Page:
Every once in a while I encounter someone’s work whose sanity of argument, integrity of passion, and elegance of expression convinces me in an instant that I have found a comrade. Recently reading the new book Geekonomics by David Rice was such an encounter.
Rice is a prophet, and like most true prophets, what he is saying is something you won’t like hearing. Geekonomics warns against the dangers of software. That’s right—software—which we rely upon every day to a rapidly increasing degree. Rice is no crackpot or self-proclaimed guru looking to make a quick buck with this book. His warnings are akin to those of Alan Cooper in The Inmates are Running the Asylum and my own as well. While Cooper and I rail against software’s inexcusable dysfunctionality, however, Rice points out very real dangers that threaten the world. Most software is bad, not just because it is much harder to use and far less effective than it ought to be; it is also insecure, which invites danger. The more we rely on software, the more vulnerable we are to the whims of those who would do harm.
Earlier this year, the country of Estonia, “the most wired nation in Europe,” was crippled for more than two weeks by cyber attacks that were launched by Russian hackers. These attacks so overwhelmed Estonia that its leaders had no choice but to sever the country’s connection to the Internet, and “with it the country’s economic and communications lifeline to the rest of the world” (from the preface of Geekonomics, David Rice, published by Addison-Wesley, 2007). Why was Estonia attacked? “The Russian government objected to Estonia’s removal of a Soviet-era war memorial from the center of its capital, Tallinn, to a military cemetery.” By becoming well wired, Estonia had inadvertently become highly vulnerable to attack. Why? Because it relied on an infrastructure—software—that was insecure.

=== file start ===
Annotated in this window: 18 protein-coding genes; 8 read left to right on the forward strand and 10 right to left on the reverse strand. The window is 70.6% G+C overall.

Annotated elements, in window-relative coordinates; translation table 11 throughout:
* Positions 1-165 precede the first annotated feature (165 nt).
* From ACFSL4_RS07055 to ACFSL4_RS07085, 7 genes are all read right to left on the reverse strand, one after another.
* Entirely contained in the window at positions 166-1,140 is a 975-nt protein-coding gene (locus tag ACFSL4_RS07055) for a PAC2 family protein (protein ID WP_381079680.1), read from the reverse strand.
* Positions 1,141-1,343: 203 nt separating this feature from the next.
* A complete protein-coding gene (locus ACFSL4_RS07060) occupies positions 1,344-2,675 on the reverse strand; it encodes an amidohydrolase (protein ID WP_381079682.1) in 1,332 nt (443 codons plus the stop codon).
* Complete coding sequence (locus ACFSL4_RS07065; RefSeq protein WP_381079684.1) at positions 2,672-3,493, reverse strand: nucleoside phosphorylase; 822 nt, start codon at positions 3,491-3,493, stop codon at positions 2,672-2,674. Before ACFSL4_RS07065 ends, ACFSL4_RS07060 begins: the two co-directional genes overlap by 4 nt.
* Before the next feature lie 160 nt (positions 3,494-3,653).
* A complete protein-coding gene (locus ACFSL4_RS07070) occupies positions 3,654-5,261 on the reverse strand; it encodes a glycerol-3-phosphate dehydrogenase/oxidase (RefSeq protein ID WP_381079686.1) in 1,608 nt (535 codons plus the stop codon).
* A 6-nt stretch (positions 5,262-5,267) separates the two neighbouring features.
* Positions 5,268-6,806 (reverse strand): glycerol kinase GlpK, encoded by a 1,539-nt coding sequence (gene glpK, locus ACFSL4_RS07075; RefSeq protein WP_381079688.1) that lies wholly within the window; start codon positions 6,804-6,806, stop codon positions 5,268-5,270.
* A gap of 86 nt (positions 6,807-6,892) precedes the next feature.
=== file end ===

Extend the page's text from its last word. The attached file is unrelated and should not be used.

Geekonomics does not address data visualization in particular, which is the focus of this blog, this entire website, and my work. Rather, it explains the fundamental reasons why software of all types usually fails to deliver what we need, especially security, and the threat that this failure invites. The dangers that Rice describes are on the scale of global warming. Did this statement get your attention? Good, because it’s true, and the magnitude and imminence of this problem deserves your attention. Just like the threat of global warming, we dare not ignore the threat of insecure software, because software has become the infrastructure of the modern world.
Rather than saying more about this book, I’ll let it speak for itself by including a couple of quotes, which should whet your appetite. I’ll begin with Rice’s synopsis of the book’s arguments.
There are three primary themes in Geekonomics:
- First, software is becoming the foundation of modern civilization; software constitutes or will control the products, services, and infrastructure people will rely on for a wide variety of daily activities from the vital to the trivial.
- Second, software is not sufficiently engineered at this time to fulfill the role of “foundation.” The information infrastructure is the only part of national infrastructure that is destructively tested while in use; that is, software is shipped containing both known and unknown weaknesses that software buyers are made aware of and must fix only after installation…The consequences are already becoming apparent and augur ill for us all.
- Third, important economic, legal, and regulatory incentives that could improve software quality, reliability, and security are not only missing, but the market incentives that do exist are perverted, ineffectual, or distorted. Change the incentives and the story and effects of insecure software change also.
Rather than fixing the problems in their software, most vendors spend their time cramming new features as quickly as possible into each release—new features that are rarely used.
So why, then, would software vendors provide an increasing and ever more fantastic array of features in applications when it is clear that users do not use newer features, and additional features tend to promote the very unreliability that keeps users from enjoying new features in the first place?
Compared to sufficient testing and proper security development practices, features are much less expensive to implement and provide an easier method for users to differentiate products even if newer features are not employed in practice. From a business perspective, even if features are irrelevant to a purchaser from a functionality perspective, features are not irrelevant to the software vendors where it counts most: the point of sale.
For the copious time and effort consumers spend comparing one list of features against another, the software vendor understands that the number of features matters more than anything of true consequence, whether quality, reliability, and/or security.
Geekonomics is not only an important book, it is also a good book. Rice is smart and thoughtful, and he knows how to write. If you rely on software (and who doesn’t?), you should read this book. If you produce software, you should read this book. You might not like what you read, but you need to hear it, and we all need to do something about it.